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The social media platform has been blocked in China since 2009, ostensibly for censorship reasons but also to protect domestic Chinese equivalents like Sina Weibo. The WSJ reports that there are presently no plans for the block on Twitter in China to be lifted, but the company still sees strong growth potential in the Greater China market, which includes Hong Kong and Taiwan.
Twitter’s base in Hong Kong will primarily be a sales-led operation, “to help advertisers reach the global market,” said Shailesh Rao, Twitter’s vice president for the Asia-Pacific region, Americas and emerging markets. Speaking to the WSJ, Rao added: “Our long-standing goal has always been to have the platform reach every person on the planet … That’s inclusive of Chinese users as well, one of the largest Internet populations in the world. Unfortunately, we’re restricted from operating in China. If that changes for the better, of course, we’ll be pleased with that.”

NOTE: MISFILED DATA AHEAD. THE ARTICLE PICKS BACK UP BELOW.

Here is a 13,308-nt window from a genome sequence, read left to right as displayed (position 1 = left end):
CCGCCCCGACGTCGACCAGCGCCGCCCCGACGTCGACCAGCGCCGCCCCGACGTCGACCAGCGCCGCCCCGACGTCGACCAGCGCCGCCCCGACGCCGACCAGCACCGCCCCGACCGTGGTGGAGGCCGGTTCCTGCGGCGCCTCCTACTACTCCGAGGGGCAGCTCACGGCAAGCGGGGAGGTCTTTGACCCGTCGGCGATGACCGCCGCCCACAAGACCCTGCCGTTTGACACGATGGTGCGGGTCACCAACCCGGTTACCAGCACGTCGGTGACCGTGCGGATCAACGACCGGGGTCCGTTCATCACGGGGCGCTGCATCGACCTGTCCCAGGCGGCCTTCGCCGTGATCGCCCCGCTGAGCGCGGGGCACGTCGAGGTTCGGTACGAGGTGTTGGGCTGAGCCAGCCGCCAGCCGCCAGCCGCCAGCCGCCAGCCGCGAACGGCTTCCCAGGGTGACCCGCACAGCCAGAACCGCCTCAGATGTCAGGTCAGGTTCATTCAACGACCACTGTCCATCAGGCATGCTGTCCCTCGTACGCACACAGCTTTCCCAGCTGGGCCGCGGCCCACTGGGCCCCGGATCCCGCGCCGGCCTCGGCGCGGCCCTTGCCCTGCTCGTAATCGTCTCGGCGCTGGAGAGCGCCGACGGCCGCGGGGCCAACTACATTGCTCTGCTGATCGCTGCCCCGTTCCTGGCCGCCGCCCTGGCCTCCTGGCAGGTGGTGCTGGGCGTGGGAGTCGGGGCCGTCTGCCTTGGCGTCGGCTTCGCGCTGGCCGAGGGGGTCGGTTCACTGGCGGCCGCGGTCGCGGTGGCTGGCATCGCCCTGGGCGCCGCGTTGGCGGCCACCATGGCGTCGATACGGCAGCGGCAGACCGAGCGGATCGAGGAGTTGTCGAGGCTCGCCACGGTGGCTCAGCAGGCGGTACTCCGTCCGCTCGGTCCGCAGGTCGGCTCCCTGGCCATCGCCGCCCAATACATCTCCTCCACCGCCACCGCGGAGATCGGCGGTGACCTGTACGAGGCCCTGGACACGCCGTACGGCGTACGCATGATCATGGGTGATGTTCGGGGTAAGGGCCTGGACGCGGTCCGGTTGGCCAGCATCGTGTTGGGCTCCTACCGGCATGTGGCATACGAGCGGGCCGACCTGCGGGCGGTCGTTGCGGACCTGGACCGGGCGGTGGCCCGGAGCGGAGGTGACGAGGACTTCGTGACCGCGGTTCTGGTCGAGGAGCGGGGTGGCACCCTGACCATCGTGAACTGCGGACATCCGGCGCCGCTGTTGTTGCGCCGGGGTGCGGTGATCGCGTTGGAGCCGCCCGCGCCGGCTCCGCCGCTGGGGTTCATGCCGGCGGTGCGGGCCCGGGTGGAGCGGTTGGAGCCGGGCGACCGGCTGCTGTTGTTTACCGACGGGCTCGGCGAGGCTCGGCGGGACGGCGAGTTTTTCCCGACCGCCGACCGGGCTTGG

When one considers Twitters global user numbers the shift eastwards makes total sense: 77 percent of Twitter’s 284 million users originate from outside the U.S., but they currently only generate 34 percent of the company’s total revenue. The balance is shifting though and the company’s international revenue is up 176 percent on the previous quarter, with the Asia-Pacific region the largest and fastest-growing region.
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